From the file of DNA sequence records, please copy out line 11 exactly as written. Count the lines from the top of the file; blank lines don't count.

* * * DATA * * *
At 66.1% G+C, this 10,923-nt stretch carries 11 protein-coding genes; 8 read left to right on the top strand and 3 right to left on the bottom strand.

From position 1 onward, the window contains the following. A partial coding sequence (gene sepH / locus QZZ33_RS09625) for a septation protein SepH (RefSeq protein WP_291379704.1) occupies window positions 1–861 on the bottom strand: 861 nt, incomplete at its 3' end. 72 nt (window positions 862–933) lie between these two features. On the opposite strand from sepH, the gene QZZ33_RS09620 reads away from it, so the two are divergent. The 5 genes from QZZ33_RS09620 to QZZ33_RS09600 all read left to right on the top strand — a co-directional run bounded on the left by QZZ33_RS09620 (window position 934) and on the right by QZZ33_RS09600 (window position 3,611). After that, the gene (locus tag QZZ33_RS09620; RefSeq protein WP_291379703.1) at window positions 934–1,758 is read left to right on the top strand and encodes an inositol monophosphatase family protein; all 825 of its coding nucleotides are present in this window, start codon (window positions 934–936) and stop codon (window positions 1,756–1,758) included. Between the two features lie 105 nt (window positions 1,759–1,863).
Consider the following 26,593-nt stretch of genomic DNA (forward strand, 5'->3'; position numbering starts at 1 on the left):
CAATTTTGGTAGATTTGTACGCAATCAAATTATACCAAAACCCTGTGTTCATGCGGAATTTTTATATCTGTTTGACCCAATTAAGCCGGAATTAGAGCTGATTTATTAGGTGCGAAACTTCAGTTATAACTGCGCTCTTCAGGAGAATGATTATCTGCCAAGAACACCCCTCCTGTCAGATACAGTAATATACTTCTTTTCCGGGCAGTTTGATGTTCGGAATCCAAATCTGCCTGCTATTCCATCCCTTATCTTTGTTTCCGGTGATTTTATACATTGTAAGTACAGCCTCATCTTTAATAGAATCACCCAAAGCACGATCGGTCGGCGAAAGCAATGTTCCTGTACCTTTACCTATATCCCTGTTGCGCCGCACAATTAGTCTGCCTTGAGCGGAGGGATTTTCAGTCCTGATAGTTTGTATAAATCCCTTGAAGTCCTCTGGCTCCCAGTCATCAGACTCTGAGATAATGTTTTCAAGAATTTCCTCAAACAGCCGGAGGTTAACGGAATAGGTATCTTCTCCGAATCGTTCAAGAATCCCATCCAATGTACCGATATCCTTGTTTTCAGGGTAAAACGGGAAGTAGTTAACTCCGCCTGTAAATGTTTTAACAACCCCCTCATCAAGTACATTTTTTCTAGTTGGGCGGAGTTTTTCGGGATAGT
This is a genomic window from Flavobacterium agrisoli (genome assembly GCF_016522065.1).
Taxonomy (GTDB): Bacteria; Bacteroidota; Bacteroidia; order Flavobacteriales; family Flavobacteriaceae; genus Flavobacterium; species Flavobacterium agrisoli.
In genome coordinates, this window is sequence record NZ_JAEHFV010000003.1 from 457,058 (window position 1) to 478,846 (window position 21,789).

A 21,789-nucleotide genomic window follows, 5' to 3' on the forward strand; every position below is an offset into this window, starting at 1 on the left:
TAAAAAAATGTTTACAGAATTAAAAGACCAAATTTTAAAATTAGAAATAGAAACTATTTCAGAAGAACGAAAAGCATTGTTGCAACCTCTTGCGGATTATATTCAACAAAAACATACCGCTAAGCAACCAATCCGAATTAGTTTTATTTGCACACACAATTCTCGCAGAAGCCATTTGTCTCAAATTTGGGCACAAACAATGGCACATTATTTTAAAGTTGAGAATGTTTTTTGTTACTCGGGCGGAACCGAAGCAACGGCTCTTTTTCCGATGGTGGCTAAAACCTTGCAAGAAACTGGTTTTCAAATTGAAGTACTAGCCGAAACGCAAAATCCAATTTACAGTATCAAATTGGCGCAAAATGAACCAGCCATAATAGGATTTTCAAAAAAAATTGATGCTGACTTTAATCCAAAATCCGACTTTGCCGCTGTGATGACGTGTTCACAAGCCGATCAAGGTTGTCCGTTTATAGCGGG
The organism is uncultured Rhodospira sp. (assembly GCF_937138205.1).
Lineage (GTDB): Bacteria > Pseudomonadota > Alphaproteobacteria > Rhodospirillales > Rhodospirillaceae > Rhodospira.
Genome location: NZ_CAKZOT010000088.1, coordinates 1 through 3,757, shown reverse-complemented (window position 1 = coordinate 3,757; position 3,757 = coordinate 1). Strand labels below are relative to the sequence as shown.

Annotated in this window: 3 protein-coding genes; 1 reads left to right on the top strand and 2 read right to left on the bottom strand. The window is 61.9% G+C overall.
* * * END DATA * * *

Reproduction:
Lineage (GTDB): Bacteria > Pseudomonadota > Alphaproteobacteria > Rhodospirillales > Rhodospirillaceae > Rhodospira.